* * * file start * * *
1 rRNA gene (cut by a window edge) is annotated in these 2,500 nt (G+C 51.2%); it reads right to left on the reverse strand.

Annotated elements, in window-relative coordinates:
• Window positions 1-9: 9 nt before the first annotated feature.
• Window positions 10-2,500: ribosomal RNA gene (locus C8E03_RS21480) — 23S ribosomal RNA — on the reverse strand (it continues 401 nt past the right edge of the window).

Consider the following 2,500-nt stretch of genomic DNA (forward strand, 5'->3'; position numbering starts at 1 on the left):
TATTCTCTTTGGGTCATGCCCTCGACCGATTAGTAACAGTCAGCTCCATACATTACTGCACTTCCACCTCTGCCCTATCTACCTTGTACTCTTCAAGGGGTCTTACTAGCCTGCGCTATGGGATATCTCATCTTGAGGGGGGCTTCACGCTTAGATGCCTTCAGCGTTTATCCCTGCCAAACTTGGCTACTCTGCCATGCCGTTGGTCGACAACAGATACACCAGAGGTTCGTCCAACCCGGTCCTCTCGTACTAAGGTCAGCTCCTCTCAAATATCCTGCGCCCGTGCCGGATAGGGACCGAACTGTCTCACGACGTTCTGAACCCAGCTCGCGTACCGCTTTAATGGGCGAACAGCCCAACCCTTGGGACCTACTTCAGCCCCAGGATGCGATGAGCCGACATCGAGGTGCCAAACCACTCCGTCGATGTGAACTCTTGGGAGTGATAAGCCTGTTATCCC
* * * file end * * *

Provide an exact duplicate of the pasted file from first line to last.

1 rRNA gene (cut by a window edge) is annotated in these 2,500 nt (G+C 51.2%); it reads right to left on the reverse strand.

Annotated elements, in window-relative coordinates:
• Window positions 1-9: 9 nt before the first annotated feature.
• Window positions 10-2,500: ribosomal RNA gene (locus C8E03_RS21480) — 23S ribosomal RNA — on the reverse strand (it continues 401 nt past the right edge of the window).

Consider the following 2,500-nt stretch of genomic DNA (forward strand, 5'->3'; position numbering starts at 1 on the left):
TATTCTCTTTGGGTCATGCCCTCGACCGATTAGTAACAGTCAGCTCCATACATTACTGCACTTCCACCTCTGCCCTATCTACCTTGTACTCTTCAAGGGGTCTTACTAGCCTGCGCTATGGGATATCTCATCTTGAGGGGGGCTTCACGCTTAGATGCCTTCAGCGTTTATCCCTGCCAAACTTGGCTACTCTGCCATGCCGTTGGTCGACAACAGATACACCAGAGGTTCGTCCAACCCGGTCCTCTCGTACTAAGGTCAGCTCCTCTCAAATATCCTGCGCCCGTGCCGGATAGGGACCGAACTGTCTCACGACGTTCTGAACCCAGCTCGCGTACCGCTTTAATGGGCGAACAGCCCAACCCTTGGGACCTACTTCAGCCCCAGGATGCGATGAGCCGACATCGAGGTGCCAAACCACTCCGTCGATGTGAACTCTTGGGAGTGATAAGCCTGTTATCCC